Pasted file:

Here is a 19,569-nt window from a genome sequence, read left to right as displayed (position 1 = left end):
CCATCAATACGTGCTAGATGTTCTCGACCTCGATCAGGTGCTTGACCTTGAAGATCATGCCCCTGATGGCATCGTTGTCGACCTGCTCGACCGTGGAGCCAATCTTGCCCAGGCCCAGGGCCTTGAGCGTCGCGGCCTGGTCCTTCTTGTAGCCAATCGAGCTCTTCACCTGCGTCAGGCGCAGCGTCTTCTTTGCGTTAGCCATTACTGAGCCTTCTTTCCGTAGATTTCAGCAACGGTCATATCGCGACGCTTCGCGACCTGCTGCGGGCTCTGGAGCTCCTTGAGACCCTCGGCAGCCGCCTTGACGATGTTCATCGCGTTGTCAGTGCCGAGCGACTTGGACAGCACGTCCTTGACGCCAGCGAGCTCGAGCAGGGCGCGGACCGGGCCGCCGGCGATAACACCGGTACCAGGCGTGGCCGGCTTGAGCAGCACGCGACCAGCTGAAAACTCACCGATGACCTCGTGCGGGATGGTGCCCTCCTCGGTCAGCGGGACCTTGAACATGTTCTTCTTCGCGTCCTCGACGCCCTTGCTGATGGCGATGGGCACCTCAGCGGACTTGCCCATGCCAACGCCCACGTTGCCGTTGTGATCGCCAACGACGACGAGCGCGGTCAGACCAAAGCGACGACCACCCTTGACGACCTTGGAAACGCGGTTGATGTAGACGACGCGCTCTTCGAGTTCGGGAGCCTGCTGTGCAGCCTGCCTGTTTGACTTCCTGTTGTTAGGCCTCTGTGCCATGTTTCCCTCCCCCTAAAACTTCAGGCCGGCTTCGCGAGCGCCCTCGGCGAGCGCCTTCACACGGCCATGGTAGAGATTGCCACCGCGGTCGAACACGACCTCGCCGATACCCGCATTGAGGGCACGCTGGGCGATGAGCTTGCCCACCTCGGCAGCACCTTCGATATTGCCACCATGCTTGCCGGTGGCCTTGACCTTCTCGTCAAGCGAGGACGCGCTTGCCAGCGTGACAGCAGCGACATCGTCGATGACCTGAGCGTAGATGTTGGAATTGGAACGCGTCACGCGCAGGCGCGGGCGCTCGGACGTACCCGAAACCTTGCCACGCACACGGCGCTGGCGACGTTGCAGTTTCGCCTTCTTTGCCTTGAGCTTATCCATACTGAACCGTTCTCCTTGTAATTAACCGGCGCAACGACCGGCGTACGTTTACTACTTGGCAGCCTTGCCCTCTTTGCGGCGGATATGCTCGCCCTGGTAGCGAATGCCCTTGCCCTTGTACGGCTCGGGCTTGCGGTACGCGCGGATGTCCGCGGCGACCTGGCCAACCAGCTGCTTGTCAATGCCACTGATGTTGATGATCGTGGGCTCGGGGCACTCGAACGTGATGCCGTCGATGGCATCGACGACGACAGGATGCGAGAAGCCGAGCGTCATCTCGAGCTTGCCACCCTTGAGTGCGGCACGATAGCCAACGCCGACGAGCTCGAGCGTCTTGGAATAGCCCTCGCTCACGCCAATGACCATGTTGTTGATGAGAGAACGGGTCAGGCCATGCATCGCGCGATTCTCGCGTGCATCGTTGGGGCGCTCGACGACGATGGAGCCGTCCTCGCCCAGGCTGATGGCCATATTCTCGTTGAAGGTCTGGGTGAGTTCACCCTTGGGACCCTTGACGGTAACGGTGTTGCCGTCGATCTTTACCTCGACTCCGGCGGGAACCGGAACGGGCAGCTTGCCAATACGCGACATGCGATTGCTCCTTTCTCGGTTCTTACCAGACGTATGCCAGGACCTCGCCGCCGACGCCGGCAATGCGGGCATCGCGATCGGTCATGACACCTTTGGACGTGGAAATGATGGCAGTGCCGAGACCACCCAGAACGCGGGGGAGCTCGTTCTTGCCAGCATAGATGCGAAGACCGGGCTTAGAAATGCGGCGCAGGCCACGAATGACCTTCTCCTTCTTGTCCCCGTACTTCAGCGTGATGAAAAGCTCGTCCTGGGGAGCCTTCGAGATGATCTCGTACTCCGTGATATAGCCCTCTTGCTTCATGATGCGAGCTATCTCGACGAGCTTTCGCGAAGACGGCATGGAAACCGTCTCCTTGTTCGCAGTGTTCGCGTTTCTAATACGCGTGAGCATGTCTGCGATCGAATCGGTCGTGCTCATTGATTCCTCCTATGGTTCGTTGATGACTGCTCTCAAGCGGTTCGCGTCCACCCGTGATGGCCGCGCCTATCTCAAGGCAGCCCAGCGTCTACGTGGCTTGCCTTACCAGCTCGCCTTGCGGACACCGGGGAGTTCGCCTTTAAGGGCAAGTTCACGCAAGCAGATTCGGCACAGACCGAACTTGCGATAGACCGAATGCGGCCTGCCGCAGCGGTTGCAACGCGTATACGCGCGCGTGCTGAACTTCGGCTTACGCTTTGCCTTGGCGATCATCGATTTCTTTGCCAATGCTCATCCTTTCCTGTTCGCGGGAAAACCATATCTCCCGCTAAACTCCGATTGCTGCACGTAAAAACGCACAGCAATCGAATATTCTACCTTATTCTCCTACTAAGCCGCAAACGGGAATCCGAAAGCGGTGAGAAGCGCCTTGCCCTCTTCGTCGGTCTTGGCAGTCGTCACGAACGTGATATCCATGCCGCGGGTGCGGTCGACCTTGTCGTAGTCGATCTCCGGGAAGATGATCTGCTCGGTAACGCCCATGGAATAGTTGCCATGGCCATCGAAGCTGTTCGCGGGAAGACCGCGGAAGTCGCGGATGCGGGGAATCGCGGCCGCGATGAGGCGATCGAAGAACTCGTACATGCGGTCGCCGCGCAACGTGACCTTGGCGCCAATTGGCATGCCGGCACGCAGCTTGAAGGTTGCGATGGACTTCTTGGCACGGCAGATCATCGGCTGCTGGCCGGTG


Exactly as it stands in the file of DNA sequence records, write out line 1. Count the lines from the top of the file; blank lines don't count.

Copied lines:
Here is a 19,569-nt window from a genome sequence, read left to right as displayed (position 1 = left end):